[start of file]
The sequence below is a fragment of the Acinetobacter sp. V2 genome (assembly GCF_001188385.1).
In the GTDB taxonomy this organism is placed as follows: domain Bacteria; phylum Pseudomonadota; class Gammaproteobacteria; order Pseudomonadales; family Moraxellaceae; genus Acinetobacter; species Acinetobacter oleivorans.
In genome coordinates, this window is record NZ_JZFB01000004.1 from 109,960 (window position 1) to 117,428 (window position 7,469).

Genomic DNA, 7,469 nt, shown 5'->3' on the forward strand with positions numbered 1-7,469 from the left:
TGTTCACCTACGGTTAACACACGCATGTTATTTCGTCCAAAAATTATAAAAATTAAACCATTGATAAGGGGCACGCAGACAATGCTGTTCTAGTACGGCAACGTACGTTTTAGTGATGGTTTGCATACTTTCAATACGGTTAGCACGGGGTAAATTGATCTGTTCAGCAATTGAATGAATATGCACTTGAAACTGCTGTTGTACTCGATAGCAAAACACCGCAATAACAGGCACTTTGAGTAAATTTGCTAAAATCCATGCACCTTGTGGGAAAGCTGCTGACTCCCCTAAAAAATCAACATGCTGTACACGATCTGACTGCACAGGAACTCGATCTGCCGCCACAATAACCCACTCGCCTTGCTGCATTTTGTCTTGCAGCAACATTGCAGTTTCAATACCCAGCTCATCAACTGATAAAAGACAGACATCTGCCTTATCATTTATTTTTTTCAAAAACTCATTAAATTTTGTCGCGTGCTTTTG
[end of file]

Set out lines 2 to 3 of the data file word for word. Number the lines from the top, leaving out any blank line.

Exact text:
In the GTDB taxonomy this organism is placed as follows: domain Bacteria; phylum Pseudomonadota; class Gammaproteobacteria; order Pseudomonadales; family Moraxellaceae; genus Acinetobacter; species Acinetobacter oleivorans.
In genome coordinates, this window is record NZ_JZFB01000004.1 from 109,960 (window position 1) to 117,428 (window position 7,469).